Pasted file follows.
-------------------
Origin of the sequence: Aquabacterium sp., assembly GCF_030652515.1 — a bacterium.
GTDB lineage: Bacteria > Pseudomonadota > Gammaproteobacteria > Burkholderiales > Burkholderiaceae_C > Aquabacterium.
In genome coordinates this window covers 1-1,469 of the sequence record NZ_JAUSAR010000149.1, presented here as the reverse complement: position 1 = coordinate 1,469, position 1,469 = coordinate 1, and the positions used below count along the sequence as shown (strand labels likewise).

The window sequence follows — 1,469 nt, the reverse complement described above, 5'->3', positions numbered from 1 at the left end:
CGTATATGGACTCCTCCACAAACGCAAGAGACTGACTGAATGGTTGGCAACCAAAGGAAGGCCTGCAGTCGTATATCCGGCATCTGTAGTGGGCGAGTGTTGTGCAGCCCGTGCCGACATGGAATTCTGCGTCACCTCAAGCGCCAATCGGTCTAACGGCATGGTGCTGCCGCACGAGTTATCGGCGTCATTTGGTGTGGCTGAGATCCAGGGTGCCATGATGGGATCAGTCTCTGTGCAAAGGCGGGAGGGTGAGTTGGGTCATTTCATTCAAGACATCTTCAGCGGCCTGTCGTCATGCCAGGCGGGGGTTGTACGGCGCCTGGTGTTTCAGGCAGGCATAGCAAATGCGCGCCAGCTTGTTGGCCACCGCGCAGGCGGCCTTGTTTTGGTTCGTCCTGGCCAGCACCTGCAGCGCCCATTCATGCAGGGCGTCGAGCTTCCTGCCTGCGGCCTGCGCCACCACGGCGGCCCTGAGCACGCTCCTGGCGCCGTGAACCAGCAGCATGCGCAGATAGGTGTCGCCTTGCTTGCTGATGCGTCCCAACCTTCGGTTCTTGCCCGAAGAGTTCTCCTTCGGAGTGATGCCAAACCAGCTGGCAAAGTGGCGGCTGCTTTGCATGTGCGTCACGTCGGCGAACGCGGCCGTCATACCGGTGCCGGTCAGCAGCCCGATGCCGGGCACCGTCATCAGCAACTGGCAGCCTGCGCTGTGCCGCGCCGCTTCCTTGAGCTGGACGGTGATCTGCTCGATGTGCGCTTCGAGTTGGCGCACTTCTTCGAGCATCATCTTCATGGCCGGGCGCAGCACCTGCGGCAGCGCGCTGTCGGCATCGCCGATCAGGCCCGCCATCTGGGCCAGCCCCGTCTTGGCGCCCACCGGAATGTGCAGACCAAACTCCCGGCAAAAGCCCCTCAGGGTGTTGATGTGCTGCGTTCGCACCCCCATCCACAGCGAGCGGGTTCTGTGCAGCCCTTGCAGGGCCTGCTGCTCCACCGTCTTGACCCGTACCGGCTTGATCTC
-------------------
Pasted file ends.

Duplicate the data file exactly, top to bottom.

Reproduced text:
Origin of the sequence: Aquabacterium sp., assembly GCF_030652515.1 — a bacterium.
GTDB lineage: Bacteria > Pseudomonadota > Gammaproteobacteria > Burkholderiales > Burkholderiaceae_C > Aquabacterium.
In genome coordinates this window covers 1-1,469 of the sequence record NZ_JAUSAR010000149.1, presented here as the reverse complement: position 1 = coordinate 1,469, position 1,469 = coordinate 1, and the positions used below count along the sequence as shown (strand labels likewise).

The window sequence follows — 1,469 nt, the reverse complement described above, 5'->3', positions numbered from 1 at the left end:
CGTATATGGACTCCTCCACAAACGCAAGAGACTGACTGAATGGTTGGCAACCAAAGGAAGGCCTGCAGTCGTATATCCGGCATCTGTAGTGGGCGAGTGTTGTGCAGCCCGTGCCGACATGGAATTCTGCGTCACCTCAAGCGCCAATCGGTCTAACGGCATGGTGCTGCCGCACGAGTTATCGGCGTCATTTGGTGTGGCTGAGATCCAGGGTGCCATGATGGGATCAGTCTCTGTGCAAAGGCGGGAGGGTGAGTTGGGTCATTTCATTCAAGACATCTTCAGCGGCCTGTCGTCATGCCAGGCGGGGGTTGTACGGCGCCTGGTGTTTCAGGCAGGCATAGCAAATGCGCGCCAGCTTGTTGGCCACCGCGCAGGCGGCCTTGTTTTGGTTCGTCCTGGCCAGCACCTGCAGCGCCCATTCATGCAGGGCGTCGAGCTTCCTGCCTGCGGCCTGCGCCACCACGGCGGCCCTGAGCACGCTCCTGGCGCCGTGAACCAGCAGCATGCGCAGATAGGTGTCGCCTTGCTTGCTGATGCGTCCCAACCTTCGGTTCTTGCCCGAAGAGTTCTCCTTCGGAGTGATGCCAAACCAGCTGGCAAAGTGGCGGCTGCTTTGCATGTGCGTCACGTCGGCGAACGCGGCCGTCATACCGGTGCCGGTCAGCAGCCCGATGCCGGGCACCGTCATCAGCAACTGGCAGCCTGCGCTGTGCCGCGCCGCTTCCTTGAGCTGGACGGTGATCTGCTCGATGTGCGCTTCGAGTTGGCGCACTTCTTCGAGCATCATCTTCATGGCCGGGCGCAGCACCTGCGGCAGCGCGCTGTCGGCATCGCCGATCAGGCCCGCCATCTGGGCCAGCCCCGTCTTGGCGCCCACCGGAATGTGCAGACCAAACTCCCGGCAAAAGCCCCTCAGGGTGTTGATGTGCTGCGTTCGCACCCCCATCCACAGCGAGCGGGTTCTGTGCAGCCCTTGCAGGGCCTGCTGCTCCACCGTCTTGACCCGTACCGGCTTGATCTC